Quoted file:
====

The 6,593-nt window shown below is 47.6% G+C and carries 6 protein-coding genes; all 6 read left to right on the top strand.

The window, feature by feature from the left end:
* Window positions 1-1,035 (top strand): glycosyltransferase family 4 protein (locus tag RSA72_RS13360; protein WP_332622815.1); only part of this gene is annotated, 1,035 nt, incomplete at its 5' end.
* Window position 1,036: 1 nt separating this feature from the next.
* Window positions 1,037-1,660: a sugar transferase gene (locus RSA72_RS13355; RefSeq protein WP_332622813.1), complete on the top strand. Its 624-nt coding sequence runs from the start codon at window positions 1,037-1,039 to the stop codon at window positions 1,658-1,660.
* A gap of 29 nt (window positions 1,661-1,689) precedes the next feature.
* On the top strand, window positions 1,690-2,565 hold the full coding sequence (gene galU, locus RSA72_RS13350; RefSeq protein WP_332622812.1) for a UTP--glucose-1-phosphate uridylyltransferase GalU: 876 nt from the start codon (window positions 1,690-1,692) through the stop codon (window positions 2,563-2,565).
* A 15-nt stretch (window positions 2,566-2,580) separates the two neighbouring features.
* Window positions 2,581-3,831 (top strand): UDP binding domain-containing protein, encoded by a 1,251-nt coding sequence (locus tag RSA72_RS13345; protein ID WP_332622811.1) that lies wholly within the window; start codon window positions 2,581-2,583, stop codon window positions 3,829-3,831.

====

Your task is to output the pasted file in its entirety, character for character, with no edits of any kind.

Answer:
The 6,593-nt window shown below is 47.6% G+C and carries 6 protein-coding genes; all 6 read left to right on the top strand.

The window, feature by feature from the left end:
* Window positions 1-1,035 (top strand): glycosyltransferase family 4 protein (locus tag RSA72_RS13360; protein WP_332622815.1); only part of this gene is annotated, 1,035 nt, incomplete at its 5' end.
* Window position 1,036: 1 nt separating this feature from the next.
* Window positions 1,037-1,660: a sugar transferase gene (locus RSA72_RS13355; RefSeq protein WP_332622813.1), complete on the top strand. Its 624-nt coding sequence runs from the start codon at window positions 1,037-1,039 to the stop codon at window positions 1,658-1,660.
* A gap of 29 nt (window positions 1,661-1,689) precedes the next feature.
* On the top strand, window positions 1,690-2,565 hold the full coding sequence (gene galU, locus RSA72_RS13350; RefSeq protein WP_332622812.1) for a UTP--glucose-1-phosphate uridylyltransferase GalU: 876 nt from the start codon (window positions 1,690-1,692) through the stop codon (window positions 2,563-2,565).
* A 15-nt stretch (window positions 2,566-2,580) separates the two neighbouring features.
* Window positions 2,581-3,831 (top strand): UDP binding domain-containing protein, encoded by a 1,251-nt coding sequence (locus tag RSA72_RS13345; protein ID WP_332622811.1) that lies wholly within the window; start codon window positions 2,581-2,583, stop codon window positions 3,829-3,831.